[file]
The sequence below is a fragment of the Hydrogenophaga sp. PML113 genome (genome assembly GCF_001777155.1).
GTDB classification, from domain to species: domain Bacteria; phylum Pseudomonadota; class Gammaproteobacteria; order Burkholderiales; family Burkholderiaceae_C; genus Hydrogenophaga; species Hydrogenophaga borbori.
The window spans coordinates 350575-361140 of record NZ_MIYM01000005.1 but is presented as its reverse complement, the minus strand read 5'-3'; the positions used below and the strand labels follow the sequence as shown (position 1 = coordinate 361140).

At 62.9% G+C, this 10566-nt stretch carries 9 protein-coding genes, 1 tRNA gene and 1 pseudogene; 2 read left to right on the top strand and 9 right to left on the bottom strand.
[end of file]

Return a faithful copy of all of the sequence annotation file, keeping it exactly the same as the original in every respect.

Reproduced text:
The sequence below is a fragment of the Hydrogenophaga sp. PML113 genome (genome assembly GCF_001777155.1).
GTDB classification, from domain to species: domain Bacteria; phylum Pseudomonadota; class Gammaproteobacteria; order Burkholderiales; family Burkholderiaceae_C; genus Hydrogenophaga; species Hydrogenophaga borbori.
The window spans coordinates 350575-361140 of record NZ_MIYM01000005.1 but is presented as its reverse complement, the minus strand read 5'-3'; the positions used below and the strand labels follow the sequence as shown (position 1 = coordinate 361140).

At 62.9% G+C, this 10566-nt stretch carries 9 protein-coding genes, 1 tRNA gene and 1 pseudogene; 2 read left to right on the top strand and 9 right to left on the bottom strand.